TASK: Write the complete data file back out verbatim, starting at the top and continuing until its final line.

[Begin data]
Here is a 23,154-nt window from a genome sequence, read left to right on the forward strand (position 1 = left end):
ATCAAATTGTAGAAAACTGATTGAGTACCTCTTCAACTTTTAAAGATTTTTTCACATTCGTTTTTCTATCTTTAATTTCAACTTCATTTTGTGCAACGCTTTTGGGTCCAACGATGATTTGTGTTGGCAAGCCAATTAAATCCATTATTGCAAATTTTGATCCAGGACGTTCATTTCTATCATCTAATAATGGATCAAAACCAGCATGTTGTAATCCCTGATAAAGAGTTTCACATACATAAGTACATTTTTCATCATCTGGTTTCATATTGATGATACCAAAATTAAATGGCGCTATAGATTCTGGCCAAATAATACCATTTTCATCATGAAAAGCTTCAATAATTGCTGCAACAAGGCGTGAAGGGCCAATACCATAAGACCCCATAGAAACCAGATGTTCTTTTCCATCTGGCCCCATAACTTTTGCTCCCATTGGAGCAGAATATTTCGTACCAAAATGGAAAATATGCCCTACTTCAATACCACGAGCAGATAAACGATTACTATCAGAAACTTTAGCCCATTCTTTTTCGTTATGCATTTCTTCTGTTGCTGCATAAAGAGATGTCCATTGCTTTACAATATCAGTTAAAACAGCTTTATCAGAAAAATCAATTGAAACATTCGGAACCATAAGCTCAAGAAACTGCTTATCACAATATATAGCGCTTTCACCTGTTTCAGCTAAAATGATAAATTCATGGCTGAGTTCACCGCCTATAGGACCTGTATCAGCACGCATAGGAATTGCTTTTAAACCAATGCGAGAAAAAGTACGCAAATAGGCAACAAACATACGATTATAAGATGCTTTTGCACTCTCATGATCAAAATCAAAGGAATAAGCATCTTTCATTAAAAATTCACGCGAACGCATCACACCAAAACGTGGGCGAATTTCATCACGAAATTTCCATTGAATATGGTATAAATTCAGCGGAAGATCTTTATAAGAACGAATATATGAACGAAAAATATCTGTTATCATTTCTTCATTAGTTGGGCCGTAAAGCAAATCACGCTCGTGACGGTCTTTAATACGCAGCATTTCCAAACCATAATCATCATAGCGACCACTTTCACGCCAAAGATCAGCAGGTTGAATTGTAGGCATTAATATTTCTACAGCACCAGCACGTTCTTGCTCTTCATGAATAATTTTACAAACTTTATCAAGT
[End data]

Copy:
Here is a 23,154-nt window from a genome sequence, read left to right on the forward strand (position 1 = left end):
ATCAAATTGTAGAAAACTGATTGAGTACCTCTTCAACTTTTAAAGATTTTTTCACATTCGTTTTTCTATCTTTAATTTCAACTTCATTTTGTGCAACGCTTTTGGGTCCAACGATGATTTGTGTTGGCAAGCCAATTAAATCCATTATTGCAAATTTTGATCCAGGACGTTCATTTCTATCATCTAATAATGGATCAAAACCAGCATGTTGTAATCCCTGATAAAGAGTTTCACATACATAAGTACATTTTTCATCATCTGGTTTCATATTGATGATACCAAAATTAAATGGCGCTATAGATTCTGGCCAAATAATACCATTTTCATCATGAAAAGCTTCAATAATTGCTGCAACAAGGCGTGAAGGGCCAATACCATAAGACCCCATAGAAACCAGATGTTCTTTTCCATCTGGCCCCATAACTTTTGCTCCCATTGGAGCAGAATATTTCGTACCAAAATGGAAAATATGCCCTACTTCAATACCACGAGCAGATAAACGATTACTATCAGAAACTTTAGCCCATTCTTTTTCGTTATGCATTTCTTCTGTTGCTGCATAAAGAGATGTCCATTGCTTTACAATATCAGTTAAAACAGCTTTATCAGAAAAATCAATTGAAACATTCGGAACCATAAGCTCAAGAAACTGCTTATCACAATATATAGCGCTTTCACCTGTTTCAGCTAAAATGATAAATTCATGGCTGAGTTCACCGCCTATAGGACCTGTATCAGCACGCATAGGAATTGCTTTTAAACCAATGCGAGAAAAAGTACGCAAATAGGCAACAAACATACGATTATAAGATGCTTTTGCACTCTCATGATCAAAATCAAAGGAATAAGCATCTTTCATTAAAAATTCACGCGAACGCATCACACCAAAACGTGGGCGAATTTCATCACGAAATTTCCATTGAATATGGTATAAATTCAGCGGAAGATCTTTATAAGAACGAATATATGAACGAAAAATATCTGTTATCATTTCTTCATTAGTTGGGCCGTAAAGCAAATCACGCTCGTGACGGTCTTTAATACGCAGCATTTCCAAACCATAATCATCATAGCGACCACTTTCACGCCAAAGATCAGCAGGTTGAATTGTAGGCATTAATATTTCTACAGCACCAGCACGTTCTTGCTCTTCATGAATAATTTTACAAACTTTATCAAGT